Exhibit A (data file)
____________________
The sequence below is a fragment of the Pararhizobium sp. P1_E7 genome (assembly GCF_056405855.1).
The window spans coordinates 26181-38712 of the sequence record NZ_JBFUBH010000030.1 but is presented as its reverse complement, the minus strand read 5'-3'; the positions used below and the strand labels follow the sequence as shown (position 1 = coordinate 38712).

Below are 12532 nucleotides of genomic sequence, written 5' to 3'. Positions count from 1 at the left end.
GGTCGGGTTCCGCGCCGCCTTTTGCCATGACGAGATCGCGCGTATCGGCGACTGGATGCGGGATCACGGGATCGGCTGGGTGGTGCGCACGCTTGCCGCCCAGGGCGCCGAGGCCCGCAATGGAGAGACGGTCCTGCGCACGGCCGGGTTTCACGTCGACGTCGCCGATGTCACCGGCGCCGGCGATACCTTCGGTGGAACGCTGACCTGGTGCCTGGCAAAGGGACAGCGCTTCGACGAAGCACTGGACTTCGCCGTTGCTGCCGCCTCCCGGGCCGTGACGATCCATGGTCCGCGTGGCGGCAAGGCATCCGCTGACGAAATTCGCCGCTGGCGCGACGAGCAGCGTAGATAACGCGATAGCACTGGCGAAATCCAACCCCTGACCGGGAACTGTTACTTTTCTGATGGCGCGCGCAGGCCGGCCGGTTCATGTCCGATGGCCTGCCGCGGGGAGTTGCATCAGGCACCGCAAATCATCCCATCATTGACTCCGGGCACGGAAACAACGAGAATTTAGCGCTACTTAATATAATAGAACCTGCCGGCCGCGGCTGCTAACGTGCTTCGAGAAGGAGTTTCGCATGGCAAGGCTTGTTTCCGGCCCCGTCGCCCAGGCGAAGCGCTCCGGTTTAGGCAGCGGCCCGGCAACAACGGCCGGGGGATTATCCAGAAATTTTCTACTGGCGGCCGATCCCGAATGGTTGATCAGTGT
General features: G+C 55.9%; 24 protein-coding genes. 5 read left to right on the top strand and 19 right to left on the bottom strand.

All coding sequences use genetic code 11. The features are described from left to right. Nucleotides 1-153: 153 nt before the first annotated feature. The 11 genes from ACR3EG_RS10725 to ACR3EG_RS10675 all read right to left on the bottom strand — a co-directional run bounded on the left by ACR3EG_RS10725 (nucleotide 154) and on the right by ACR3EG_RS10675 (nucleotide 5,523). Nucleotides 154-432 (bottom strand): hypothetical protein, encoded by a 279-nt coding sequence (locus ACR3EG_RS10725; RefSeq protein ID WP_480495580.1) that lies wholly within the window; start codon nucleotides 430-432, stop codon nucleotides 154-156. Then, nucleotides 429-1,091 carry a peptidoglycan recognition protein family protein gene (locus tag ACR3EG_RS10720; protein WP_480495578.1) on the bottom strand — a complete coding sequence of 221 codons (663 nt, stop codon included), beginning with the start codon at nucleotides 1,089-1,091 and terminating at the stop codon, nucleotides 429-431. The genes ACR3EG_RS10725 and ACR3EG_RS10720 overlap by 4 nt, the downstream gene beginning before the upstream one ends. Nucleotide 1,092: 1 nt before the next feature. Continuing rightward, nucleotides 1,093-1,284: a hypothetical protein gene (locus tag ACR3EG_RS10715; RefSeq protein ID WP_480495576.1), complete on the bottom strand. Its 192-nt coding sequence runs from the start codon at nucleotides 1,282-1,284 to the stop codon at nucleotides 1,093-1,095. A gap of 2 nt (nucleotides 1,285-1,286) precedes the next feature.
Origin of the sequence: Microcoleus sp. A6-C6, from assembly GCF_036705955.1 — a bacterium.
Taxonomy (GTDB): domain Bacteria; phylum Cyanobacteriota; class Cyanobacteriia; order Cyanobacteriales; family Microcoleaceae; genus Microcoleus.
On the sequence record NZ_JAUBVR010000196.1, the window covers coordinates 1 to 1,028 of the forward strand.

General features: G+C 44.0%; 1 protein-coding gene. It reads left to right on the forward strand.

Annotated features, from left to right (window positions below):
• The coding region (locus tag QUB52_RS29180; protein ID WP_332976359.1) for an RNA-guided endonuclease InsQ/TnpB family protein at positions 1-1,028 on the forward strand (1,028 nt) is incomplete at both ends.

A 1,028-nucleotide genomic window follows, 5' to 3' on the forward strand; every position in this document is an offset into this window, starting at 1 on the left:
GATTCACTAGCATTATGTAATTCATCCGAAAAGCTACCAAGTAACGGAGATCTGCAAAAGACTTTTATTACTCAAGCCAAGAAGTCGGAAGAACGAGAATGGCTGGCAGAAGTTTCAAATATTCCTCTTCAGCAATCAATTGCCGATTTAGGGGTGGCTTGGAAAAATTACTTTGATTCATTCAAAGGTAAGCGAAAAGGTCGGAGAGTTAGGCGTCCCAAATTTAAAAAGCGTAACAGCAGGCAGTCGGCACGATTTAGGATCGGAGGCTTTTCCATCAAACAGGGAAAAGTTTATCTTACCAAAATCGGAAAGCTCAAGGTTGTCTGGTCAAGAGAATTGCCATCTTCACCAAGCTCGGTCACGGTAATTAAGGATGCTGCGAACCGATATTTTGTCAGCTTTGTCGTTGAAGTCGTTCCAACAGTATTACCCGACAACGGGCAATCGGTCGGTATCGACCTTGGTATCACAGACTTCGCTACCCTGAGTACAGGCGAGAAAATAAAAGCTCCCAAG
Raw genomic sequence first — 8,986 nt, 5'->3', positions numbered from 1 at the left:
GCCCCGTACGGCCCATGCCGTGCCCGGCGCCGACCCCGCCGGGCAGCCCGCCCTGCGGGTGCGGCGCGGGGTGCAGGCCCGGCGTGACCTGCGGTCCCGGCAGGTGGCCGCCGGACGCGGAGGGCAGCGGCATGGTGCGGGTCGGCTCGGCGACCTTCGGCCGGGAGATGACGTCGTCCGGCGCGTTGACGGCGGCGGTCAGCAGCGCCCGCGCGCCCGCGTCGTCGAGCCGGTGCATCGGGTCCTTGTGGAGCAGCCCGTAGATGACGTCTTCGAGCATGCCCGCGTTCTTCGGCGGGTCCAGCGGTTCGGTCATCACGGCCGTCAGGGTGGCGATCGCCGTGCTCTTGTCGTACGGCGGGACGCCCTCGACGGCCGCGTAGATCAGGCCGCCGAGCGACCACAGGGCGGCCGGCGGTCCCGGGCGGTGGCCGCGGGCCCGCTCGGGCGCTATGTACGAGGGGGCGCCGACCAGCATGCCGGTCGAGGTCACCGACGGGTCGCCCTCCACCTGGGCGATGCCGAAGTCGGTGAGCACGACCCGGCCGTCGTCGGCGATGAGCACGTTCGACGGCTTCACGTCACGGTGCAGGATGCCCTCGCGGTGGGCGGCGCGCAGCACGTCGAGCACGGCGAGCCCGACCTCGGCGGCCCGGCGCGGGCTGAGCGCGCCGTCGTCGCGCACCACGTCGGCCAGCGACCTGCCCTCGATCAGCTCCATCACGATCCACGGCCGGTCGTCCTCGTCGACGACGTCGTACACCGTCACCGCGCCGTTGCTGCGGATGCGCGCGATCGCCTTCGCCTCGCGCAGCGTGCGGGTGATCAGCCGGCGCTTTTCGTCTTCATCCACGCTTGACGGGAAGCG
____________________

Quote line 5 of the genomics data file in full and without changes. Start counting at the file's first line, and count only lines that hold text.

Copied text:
General features: G+C 55.9%; 24 protein-coding genes. 5 read left to right on the top strand and 19 right to left on the bottom strand.